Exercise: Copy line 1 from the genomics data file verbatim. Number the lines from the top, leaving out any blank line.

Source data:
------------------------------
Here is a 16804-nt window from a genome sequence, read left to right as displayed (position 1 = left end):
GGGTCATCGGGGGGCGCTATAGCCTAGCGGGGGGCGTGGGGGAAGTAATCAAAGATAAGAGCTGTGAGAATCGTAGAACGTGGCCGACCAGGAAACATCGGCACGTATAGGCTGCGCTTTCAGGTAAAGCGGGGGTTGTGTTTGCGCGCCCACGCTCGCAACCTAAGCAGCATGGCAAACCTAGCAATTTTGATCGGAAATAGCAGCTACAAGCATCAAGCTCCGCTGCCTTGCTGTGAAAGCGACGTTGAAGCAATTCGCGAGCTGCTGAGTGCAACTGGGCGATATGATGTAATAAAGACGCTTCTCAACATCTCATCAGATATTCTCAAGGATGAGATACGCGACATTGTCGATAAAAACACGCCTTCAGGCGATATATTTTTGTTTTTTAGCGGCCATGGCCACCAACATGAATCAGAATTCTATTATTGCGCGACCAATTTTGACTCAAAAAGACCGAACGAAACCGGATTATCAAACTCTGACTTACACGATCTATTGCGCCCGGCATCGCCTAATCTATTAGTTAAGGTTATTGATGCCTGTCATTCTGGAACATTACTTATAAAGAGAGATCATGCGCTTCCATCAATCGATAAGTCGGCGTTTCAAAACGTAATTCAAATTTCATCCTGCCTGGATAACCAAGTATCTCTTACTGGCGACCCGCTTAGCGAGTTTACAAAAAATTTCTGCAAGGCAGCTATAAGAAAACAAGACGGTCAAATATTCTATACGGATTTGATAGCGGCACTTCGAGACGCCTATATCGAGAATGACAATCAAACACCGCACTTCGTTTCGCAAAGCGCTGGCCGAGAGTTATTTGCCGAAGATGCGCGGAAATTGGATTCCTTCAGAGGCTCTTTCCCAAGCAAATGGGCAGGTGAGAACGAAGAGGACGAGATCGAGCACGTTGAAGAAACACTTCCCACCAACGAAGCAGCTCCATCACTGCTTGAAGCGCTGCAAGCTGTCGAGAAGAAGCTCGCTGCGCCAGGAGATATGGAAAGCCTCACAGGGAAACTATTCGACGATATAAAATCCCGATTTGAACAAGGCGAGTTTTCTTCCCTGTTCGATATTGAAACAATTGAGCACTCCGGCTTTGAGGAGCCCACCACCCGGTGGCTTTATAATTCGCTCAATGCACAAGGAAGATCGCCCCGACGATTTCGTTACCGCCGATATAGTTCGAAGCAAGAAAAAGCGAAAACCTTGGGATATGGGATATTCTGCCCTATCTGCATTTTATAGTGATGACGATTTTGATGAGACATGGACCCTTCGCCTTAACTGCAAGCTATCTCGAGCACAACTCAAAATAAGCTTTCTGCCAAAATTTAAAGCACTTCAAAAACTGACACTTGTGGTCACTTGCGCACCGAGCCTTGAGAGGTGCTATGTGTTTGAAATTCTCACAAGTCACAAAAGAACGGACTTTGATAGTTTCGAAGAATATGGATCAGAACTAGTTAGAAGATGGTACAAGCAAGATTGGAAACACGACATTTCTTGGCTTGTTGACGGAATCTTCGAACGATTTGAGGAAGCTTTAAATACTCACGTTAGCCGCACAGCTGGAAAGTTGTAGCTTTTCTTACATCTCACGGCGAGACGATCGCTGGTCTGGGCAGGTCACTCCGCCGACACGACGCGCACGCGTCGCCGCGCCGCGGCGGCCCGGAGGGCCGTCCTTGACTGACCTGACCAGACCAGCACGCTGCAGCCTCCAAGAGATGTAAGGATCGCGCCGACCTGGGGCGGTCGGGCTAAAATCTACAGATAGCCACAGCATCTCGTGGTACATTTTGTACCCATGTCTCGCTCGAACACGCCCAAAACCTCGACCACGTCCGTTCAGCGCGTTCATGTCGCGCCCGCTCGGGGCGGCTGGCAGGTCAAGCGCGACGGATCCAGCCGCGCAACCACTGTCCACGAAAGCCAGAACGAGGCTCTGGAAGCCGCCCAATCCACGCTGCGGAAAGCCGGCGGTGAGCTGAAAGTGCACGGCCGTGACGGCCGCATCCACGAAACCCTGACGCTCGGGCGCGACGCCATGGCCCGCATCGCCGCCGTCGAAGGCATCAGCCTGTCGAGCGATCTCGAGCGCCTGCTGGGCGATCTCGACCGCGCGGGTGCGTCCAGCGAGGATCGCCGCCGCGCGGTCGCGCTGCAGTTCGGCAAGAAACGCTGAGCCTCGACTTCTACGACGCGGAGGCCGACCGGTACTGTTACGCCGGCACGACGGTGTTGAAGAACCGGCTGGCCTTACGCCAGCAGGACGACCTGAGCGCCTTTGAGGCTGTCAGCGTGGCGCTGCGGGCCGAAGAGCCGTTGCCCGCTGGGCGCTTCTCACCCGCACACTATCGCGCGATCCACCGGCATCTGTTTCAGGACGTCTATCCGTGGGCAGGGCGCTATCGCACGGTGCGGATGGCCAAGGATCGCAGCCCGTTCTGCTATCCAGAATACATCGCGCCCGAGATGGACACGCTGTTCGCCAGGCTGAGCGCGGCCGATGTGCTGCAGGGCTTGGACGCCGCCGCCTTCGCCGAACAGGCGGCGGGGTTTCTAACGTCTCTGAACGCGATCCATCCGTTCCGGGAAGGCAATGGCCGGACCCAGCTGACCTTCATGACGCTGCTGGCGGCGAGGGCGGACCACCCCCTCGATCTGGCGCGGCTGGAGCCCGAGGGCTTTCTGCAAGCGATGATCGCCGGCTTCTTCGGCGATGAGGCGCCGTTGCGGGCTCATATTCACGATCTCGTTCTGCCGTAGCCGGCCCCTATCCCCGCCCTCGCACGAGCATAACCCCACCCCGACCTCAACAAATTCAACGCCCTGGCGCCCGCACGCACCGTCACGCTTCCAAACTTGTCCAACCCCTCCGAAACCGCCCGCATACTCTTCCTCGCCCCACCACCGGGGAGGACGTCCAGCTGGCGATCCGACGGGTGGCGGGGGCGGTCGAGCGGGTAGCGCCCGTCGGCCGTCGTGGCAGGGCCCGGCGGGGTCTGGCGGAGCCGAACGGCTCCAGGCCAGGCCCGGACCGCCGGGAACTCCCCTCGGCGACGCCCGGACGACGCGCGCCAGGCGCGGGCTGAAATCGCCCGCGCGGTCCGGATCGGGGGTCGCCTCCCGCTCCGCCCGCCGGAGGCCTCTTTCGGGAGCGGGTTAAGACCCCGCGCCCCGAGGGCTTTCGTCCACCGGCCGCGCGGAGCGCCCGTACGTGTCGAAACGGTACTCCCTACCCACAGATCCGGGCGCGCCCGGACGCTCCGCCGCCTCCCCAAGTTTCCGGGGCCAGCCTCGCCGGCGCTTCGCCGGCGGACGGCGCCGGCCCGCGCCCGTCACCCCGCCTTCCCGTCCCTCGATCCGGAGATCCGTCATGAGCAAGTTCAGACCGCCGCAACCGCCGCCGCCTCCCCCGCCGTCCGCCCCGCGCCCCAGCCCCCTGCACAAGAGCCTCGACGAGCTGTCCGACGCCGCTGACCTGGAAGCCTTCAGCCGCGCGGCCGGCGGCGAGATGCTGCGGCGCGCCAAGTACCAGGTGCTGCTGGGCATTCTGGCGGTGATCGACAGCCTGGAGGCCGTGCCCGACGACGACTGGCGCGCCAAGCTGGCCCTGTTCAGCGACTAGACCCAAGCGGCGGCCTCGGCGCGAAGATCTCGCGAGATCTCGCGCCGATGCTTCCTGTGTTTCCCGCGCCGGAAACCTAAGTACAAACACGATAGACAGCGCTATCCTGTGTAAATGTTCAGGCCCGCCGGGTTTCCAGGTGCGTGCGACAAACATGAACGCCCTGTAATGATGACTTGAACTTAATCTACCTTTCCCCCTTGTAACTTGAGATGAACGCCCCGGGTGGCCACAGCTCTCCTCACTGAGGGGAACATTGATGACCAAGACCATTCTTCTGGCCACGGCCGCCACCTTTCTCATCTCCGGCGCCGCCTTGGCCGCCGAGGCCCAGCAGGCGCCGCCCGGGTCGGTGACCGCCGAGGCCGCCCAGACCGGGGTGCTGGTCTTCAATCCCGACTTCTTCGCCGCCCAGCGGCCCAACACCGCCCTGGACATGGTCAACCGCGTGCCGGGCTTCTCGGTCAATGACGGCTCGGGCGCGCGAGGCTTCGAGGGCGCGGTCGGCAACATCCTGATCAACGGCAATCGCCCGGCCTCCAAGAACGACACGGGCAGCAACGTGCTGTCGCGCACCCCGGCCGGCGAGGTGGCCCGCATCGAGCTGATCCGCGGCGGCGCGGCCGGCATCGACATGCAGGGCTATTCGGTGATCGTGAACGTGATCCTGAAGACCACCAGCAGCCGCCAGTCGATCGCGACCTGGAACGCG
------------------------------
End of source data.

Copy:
Here is a 16804-nt window from a genome sequence, read left to right as displayed (position 1 = left end):